John Sharrock Taylor

John Sharrock Taylor

Writer, Genealogist & Patient Choir Basher

The Christmas Robin 2018

The rosy fingered morn at El Cortijo del Rector: Snow on the high sierras and bees buzzing amidst the forget-me-not-blue of our trailing rosemary. Soon the almonds will blossom in clouds of white and deep rose pink along the road to the village. And here at El Cortijo del Rector we are blossoming in clouds of a different kind.

We had hoped our building project would be finished in time for our Golden Wedding in August but here we are in mid December with Christmas approaching fast, and nary a bauble nor a strand of tinsel hung. We have never been great beach enthusiasts. One of the reasons is the grit that gets into one’s knickers and gives a special resonance to the word sandwiches. Well, the beach seems to have arrived in our kitchen and, let me assure you,  grit is not a desirable ingredient of soup.

It’s not our builder’s fault (well, not much). The total restoration of another ancient pile back in the Spring revealed that the beams that were supposed to be holding it up could be crushed in the fist like crisps. This discovery set our builder Mono’s schedule back by months. ‘Mono’ means ‘monkey’ in Spanish. Everybody has a nickname here and it’s often hard to figure out why a particular person has attracted his particular apodo. Does Mono look like a monkey? Of course not (well, not much). He is a brilliant and visionary craftsman and a man of absolute integrity. And Biggles and Bella like him, which is all that really matters.

Thirty-nine years ago, when we moved into Rector’s Cottage near Cambridge, a friend joked ‘Beware: new job, new house, new baby.’ Nine months later Richard arrived. After that we had got the hang of it, and Will, looking remarkably like Pope John Paul II, though this was probably a coincidence, arrived in time for Charles and Diana to call their first born after him.

Richard and Lindsey recently moved into their new house and it can now be revealed that during our anniversary week Lindsey whispered confidentially into Val’s ear. From early April we shall be able to refer to our third granddaughter by a more elegant name than Bump. 

Will, too, has a fine new town house and he and Mariska have welcomed a new arrival: Sally the Golden Labrador puppy who is now Jaya’s inseparable friend.

On 7th August we celebrated our Golden Wedding with a choral evensong at which we sang some of the music from our wedding of fifty years ago. As Church Warden John got to choose who would preach the sermon (himself). These are some of the things he said: 

‘Val and I are from different parts of Wigan. She’s from leafy Orrell where the avenues are named after poets and I’m from the other side of the tracks, where our street was called after a railway shed. I tried to explain the difference to Richard and he said ‘I get it. Those Orrell people’s pies and whippets were bigger than yours.’ 

We met in an opera rehearsal. She lent me her vocal score of The Gondoliers. I still have the score. And the girl. Music and a shared sense of humour have been a continuing bond. She even laughs at my jokes and rolls her eyes ever so discreetly.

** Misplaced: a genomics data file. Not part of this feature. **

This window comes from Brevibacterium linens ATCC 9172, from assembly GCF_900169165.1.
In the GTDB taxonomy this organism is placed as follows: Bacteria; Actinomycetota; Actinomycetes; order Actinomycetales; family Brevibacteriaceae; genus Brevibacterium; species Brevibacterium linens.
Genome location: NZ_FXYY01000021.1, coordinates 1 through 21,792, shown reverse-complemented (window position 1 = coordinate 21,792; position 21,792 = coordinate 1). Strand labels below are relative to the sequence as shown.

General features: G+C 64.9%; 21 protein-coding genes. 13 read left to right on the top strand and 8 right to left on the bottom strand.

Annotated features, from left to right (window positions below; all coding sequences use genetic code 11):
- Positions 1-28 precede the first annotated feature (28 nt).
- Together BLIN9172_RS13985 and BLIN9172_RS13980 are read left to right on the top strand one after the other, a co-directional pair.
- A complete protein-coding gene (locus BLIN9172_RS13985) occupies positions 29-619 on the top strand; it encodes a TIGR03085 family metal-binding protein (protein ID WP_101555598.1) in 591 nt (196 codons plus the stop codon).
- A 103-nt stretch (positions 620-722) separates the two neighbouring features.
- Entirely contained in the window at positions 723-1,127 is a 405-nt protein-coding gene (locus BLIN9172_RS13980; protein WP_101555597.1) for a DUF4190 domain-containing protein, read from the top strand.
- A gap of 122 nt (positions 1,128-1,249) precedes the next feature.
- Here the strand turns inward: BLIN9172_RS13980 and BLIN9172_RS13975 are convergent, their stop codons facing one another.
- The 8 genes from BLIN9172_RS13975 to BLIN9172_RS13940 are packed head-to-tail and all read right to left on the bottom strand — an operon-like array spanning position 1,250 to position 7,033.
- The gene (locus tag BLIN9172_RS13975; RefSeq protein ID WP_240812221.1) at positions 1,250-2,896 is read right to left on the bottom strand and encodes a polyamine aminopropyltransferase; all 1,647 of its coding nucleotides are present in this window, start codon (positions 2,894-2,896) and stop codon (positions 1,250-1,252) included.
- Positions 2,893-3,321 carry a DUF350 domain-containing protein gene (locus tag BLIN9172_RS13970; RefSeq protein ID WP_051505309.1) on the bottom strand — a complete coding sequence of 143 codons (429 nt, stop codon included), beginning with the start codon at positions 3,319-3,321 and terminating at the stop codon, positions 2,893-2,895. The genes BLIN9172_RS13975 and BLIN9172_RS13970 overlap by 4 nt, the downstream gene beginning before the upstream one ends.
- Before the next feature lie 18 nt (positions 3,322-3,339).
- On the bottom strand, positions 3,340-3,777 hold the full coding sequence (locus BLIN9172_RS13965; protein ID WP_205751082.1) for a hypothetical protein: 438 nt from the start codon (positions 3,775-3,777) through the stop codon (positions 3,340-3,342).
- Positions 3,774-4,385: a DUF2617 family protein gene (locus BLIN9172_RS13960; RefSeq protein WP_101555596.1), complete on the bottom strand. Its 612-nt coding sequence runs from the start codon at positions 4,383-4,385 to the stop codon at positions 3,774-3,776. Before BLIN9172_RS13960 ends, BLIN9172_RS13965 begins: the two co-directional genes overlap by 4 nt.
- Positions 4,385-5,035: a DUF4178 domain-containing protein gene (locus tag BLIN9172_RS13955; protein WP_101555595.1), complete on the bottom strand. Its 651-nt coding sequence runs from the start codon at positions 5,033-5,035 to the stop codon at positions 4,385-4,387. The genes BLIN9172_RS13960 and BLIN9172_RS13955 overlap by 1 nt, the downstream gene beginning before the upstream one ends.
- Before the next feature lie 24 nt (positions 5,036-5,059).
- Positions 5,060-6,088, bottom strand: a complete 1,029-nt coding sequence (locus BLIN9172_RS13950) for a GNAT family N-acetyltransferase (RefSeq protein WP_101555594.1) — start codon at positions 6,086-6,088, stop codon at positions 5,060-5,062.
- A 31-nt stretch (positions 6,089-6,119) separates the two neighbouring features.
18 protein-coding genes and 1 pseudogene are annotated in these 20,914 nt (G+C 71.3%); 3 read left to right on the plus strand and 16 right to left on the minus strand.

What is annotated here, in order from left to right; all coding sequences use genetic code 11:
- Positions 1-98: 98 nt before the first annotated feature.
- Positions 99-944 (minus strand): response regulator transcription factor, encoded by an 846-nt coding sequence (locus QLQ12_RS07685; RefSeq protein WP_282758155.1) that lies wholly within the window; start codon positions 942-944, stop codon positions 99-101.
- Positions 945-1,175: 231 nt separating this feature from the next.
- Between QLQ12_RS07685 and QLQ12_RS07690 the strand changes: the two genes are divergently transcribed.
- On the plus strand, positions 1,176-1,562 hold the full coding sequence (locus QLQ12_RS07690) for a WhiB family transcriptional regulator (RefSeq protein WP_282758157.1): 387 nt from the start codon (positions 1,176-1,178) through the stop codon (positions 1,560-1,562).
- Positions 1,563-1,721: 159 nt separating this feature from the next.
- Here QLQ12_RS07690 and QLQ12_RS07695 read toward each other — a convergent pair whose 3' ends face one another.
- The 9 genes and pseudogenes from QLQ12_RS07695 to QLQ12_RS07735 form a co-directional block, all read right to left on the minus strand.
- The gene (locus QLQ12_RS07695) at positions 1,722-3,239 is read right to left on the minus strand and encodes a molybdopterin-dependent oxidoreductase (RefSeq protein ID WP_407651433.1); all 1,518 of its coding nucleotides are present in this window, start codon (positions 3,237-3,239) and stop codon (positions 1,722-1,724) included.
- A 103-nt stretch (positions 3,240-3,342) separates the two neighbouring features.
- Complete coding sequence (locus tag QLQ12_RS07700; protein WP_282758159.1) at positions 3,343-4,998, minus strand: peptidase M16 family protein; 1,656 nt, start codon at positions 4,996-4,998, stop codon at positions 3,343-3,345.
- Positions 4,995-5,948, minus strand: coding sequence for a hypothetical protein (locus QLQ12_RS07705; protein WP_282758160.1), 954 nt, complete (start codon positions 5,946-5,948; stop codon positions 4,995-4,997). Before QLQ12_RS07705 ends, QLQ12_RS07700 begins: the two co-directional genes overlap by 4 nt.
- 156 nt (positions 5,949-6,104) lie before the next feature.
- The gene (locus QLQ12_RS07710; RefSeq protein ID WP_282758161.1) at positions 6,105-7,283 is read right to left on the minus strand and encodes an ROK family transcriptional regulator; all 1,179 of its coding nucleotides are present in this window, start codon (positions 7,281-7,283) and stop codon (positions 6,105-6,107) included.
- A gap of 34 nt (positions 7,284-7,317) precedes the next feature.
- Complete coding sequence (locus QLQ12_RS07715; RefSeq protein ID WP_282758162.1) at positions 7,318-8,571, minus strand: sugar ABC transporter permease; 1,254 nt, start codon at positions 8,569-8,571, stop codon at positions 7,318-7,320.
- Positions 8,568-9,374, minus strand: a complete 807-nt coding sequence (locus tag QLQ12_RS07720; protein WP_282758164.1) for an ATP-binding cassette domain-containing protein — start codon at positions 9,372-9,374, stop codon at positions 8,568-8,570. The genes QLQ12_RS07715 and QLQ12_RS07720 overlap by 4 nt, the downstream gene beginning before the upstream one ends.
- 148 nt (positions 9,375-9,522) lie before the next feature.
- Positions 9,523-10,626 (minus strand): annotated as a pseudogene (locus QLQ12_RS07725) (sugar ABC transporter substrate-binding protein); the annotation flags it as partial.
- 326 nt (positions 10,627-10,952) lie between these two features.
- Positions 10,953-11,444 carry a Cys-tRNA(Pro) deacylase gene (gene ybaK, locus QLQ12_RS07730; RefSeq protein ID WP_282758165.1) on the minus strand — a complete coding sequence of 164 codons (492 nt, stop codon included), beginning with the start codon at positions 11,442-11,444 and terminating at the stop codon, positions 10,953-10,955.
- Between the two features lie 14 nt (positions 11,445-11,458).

We sometimes disagree but never quarrel. My parents had one falling out. It started just after their wedding in 1942 and ended when Dad died forty years later. Mum didn’t think much of marriage and thought this quietly-spoken, convent-educated little lass would be easy to manage but my new wife adopted Rudyard Kipling’s maxim: 

Daughter I am in my mother’s house but mistress in my own.’


My mother once told us bluntly: ‘It’s a good job you two found each other because you would have spoiled another couple.’ That was her idea of a compliment. I think.

Some couples who have reached fifty years decide to repeat their vows, which seems like opting for another round of vaccinations in case the first lot hasn’t ‘taken’. We have a scratchy, fizzling but distinct recording of the vows we made on 7th August 1968. They took. And if I tell you I love you, Mrs Taylor, it will come as no surprise, because there have been very few days among the past 18,353 when we have not exchanged those words.’

After our blessing, Richard, a veteran of the award-winning Minnesota combo Smoke 'n' Swine, presided over a barbecue for fifty family and friends.

2018 has been a good year for us but a rough one for many. The collection at our Carol Festival was donated to El Comedor de Santo Domingo which serves 35,000 meals a year to struggling families in Malaga  and teaches the skills to help people into work so they need not depend on handouts.

Instead of the traditional ‘Nine Lessons’ we used a mixture of biblical and secular readings. Jesus, Mary, Joseph, the Shepherds and the Magi, of course, but also the British and German soldiers playing football in no man’s land in 1914. That war ended a hundred years ago and nobody seems to have been able improve on that simple example.

Our final reading was the carol singing from Laurie Lee’s Cider with Rosie

Two thousand Christmases became real to us then; The houses, the halls, the places of paradise had all been visited; The stars were bright to guide the Kings through the snow; and across the farmyard we could hear the beasts in their stalls. We were given roast apples and hot mince pies, in our nostrils were spices like myrrh, and in our wooden box, as we headed back for the village, there were golden gifts for all.’

A happy and blessed Christmas from the Hole in the Wall Gang: Val, John, Bella the Brat and Biggles the Aspull Terrier.